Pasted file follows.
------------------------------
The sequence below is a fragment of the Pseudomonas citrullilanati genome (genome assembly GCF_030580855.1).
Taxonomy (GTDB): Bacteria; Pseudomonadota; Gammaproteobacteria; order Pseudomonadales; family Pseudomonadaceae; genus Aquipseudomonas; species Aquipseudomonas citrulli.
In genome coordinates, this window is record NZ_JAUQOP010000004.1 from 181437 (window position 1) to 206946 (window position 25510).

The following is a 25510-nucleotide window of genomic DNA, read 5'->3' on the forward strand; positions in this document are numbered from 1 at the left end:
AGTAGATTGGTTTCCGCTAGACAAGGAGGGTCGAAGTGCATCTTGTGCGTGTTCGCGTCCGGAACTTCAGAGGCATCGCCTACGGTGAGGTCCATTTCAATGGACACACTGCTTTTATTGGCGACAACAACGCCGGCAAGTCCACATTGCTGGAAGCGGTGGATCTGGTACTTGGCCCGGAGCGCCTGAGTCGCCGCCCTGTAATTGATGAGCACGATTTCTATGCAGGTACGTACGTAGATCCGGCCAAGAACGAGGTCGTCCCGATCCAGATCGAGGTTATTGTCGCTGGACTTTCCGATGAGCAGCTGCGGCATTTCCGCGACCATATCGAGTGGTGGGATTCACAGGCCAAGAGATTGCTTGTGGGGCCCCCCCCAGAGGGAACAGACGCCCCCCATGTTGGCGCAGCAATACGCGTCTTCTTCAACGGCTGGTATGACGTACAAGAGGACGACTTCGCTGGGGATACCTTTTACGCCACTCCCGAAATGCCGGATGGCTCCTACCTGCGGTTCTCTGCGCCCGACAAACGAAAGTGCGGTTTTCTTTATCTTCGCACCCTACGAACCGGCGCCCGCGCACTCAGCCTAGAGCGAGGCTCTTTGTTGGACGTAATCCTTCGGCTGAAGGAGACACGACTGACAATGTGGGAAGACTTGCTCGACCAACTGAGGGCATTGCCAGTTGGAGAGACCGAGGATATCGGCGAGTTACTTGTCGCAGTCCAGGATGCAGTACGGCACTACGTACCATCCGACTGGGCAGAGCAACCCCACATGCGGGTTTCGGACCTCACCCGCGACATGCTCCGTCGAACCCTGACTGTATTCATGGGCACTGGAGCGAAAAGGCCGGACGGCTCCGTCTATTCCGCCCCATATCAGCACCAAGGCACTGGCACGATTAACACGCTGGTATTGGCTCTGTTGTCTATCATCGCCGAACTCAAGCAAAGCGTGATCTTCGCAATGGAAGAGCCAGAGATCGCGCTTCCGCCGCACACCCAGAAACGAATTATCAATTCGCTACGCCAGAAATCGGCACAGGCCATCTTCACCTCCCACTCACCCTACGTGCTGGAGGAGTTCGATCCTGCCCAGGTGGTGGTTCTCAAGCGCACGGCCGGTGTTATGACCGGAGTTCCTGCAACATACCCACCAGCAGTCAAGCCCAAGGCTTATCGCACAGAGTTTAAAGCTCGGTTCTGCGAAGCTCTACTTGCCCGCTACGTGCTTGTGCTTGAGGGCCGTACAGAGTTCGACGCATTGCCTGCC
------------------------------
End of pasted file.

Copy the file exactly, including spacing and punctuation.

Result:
The sequence below is a fragment of the Pseudomonas citrullilanati genome (genome assembly GCF_030580855.1).
Taxonomy (GTDB): Bacteria; Pseudomonadota; Gammaproteobacteria; order Pseudomonadales; family Pseudomonadaceae; genus Aquipseudomonas; species Aquipseudomonas citrulli.
In genome coordinates, this window is record NZ_JAUQOP010000004.1 from 181437 (window position 1) to 206946 (window position 25510).

The following is a 25510-nucleotide window of genomic DNA, read 5'->3' on the forward strand; positions in this document are numbered from 1 at the left end:
AGTAGATTGGTTTCCGCTAGACAAGGAGGGTCGAAGTGCATCTTGTGCGTGTTCGCGTCCGGAACTTCAGAGGCATCGCCTACGGTGAGGTCCATTTCAATGGACACACTGCTTTTATTGGCGACAACAACGCCGGCAAGTCCACATTGCTGGAAGCGGTGGATCTGGTACTTGGCCCGGAGCGCCTGAGTCGCCGCCCTGTAATTGATGAGCACGATTTCTATGCAGGTACGTACGTAGATCCGGCCAAGAACGAGGTCGTCCCGATCCAGATCGAGGTTATTGTCGCTGGACTTTCCGATGAGCAGCTGCGGCATTTCCGCGACCATATCGAGTGGTGGGATTCACAGGCCAAGAGATTGCTTGTGGGGCCCCCCCCAGAGGGAACAGACGCCCCCCATGTTGGCGCAGCAATACGCGTCTTCTTCAACGGCTGGTATGACGTACAAGAGGACGACTTCGCTGGGGATACCTTTTACGCCACTCCCGAAATGCCGGATGGCTCCTACCTGCGGTTCTCTGCGCCCGACAAACGAAAGTGCGGTTTTCTTTATCTTCGCACCCTACGAACCGGCGCCCGCGCACTCAGCCTAGAGCGAGGCTCTTTGTTGGACGTAATCCTTCGGCTGAAGGAGACACGACTGACAATGTGGGAAGACTTGCTCGACCAACTGAGGGCATTGCCAGTTGGAGAGACCGAGGATATCGGCGAGTTACTTGTCGCAGTCCAGGATGCAGTACGGCACTACGTACCATCCGACTGGGCAGAGCAACCCCACATGCGGGTTTCGGACCTCACCCGCGACATGCTCCGTCGAACCCTGACTGTATTCATGGGCACTGGAGCGAAAAGGCCGGACGGCTCCGTCTATTCCGCCCCATATCAGCACCAAGGCACTGGCACGATTAACACGCTGGTATTGGCTCTGTTGTCTATCATCGCCGAACTCAAGCAAAGCGTGATCTTCGCAATGGAAGAGCCAGAGATCGCGCTTCCGCCGCACACCCAGAAACGAATTATCAATTCGCTACGCCAGAAATCGGCACAGGCCATCTTCACCTCCCACTCACCCTACGTGCTGGAGGAGTTCGATCCTGCCCAGGTGGTGGTTCTCAAGCGCACGGCCGGTGTTATGACCGGAGTTCCTGCAACATACCCACCAGCAGTCAAGCCCAAGGCTTATCGCACAGAGTTTAAAGCTCGGTTCTGCGAAGCTCTACTTGCCCGCTACGTGCTTGTGCTTGAGGGCCGTACAGAGTTCGACGCATTGCCTGCC